This is a character string of variable size that can contain dynamic information which will change at startup (such as %username% which is of a different size for every name)
Remote Registry Configuration
Regedit.exe allows you to remotely configure another machine’s registry quickly and easily. All you need is the right permissions (Administrator permissions) to do so.
Make sure that a group policy isn’t in place that disallows remote registry connections.
Open regedit.exe and from the File menu select “Connect Network Registry…”. Type the computer name, or press [Advanced…] and search for one, and press OK. After entering the correct credentials, the registry of the remote machine is loaded into the console, as if it was that of the local machine.
Once you’re done making changes simply select “Disconnect Network Registry…” from the file menu and regedit.exe will break the connection.
Once again, remember that any changes you make will be reflected on the remote machine immediately, or in some cases after the next restart.
Figure 3: Screenshot showing a remote registry connection
When you connect to a registry remotely, you will only be able to edit the HKEY_LOCAL_MACHINE and HKEY_USERS keys.
In this example I have, from a local machine, connected to another server called ZTABONA and am able to make the necessary changes to the above mentioned keys.
Backing up and Restoring the Registry
There are three methods of backing up the registry – or portions of it - in Windows 2003. You can backup/restore the entire Registry using the Windows Backup utility, import/export certain subtrees or keys from regedit.exe, or use a little tool called reg.exe from the command line. These are explained in more detail below.
Backup and Restore Utility (or Wizard)
From the Start menu, navigate to Programs > Accessories > System Tools and open Backup – this will start the Backup and Restore Wizard or go straight to the Backup and Restore utility (depending on your previously chosen settings).
Figure 4: The Backup and Restore utility
From the Backup tab, expand My Computer and select the System State check box.
On a domain controller, backing up the System State will also backup Active Directory, Boot Files, Certificate Server (if installed), COM object class registries, and SYSVOL, apart from the full Registry.
Browse for a location to which the backup file should be placed (ideally removable storage or another partition) and click Start Backup. A new dialog box will appear showing the status of the backup procedure. When backup is complete, press OK and close.
To restore a backup file, go to the Restore and Manage Media tab and select Tools > Catalog a backup file. Browse to the location of the backup file and select it. Choose what you want to restore (in this case it is the entire System State) and press the Start Restore button.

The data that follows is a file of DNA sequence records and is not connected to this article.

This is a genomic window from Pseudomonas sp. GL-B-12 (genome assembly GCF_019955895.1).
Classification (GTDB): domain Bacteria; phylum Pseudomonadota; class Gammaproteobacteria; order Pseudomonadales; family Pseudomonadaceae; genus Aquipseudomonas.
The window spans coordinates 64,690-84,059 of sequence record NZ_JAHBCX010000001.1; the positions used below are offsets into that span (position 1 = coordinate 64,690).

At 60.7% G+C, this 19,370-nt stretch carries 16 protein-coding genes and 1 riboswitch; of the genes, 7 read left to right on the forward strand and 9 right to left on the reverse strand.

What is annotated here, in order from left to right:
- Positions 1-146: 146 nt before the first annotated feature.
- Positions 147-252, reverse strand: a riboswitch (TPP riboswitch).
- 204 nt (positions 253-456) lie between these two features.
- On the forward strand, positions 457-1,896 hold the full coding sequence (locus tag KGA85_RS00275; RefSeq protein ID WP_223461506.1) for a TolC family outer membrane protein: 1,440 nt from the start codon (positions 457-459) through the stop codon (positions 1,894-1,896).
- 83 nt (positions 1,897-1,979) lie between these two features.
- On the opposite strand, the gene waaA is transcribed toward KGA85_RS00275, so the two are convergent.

Importing/Exporting Registry Files
When you export a section of the registry, it is saved as a .reg file which, when executed, will add its values back to the registry. This is commonly used when a software vendor needs a client to enable “debug mode”, for example.
To export a registry file, select the desired key from the left pane in regedit.exe, right click and choose Export. Select where you want the .reg file to be saved, and press Save. Once the file has been exported, you can edit it using Notepad.exe or any text editor.
An example of a .reg file:
Windows Registry Editor Version 5.00
To import a reg file, simply double click it to bring up the dialog and press Yes. The information will then be added to the registry.
Figure 5: The registry editor confirmation message box
Only import information to the registry if you know exactly what the key contains.
You can also import/export a registry file using the command line tool reg.exe.
Using the Command Line
Using reg.exe you can backup and restore portions of the registry with a few simple commands. This tool will allow you to backup one subtree at a time - while the system is running.
For the purpose of this explanation I will demonstrate the uses of REG SAVE and REG RESTORE.
Use the REG save command to save root keys for future restoration. The syntax for this command is:
reg save <root_subtree> <save_location>
In my example, using the above syntax I have saved the HKEY_CLASSES_ROOT, HKEY_CLASSES_CONFIG and HKEY_CLASSES_USER subtrees, as seen below.
Figure 6: Using the command line tool reg.exe to save registry keys
The registry files will be saved to the specified directory, as shown in the screenshot below.
Figure 7: A folder for storing saved registry keys
Using the reg restore command you can restore keys you previously saved using the reg save command. Using my example, if I wanted to restore HKEY_CLASSES_ROOT I would run the following command at the command prompt:
Reg restore hkcr c:\regbackup\hkcr
And so on and so forth for the other keys.
Knowing how the registry is laid out and how to backup and restore it will prove to be valuable knowledge for everyone. As a network administrator you will find that editing the registry is sometimes the only answer to many problems. As much as nobody likes to mess around with the Registry, one is sometimes left with no other choice. Don’t be scared to make changes, just be careful and know exactly what you are about to do. The risks are obvious – one false move and the game is over. I cannot stress it enough!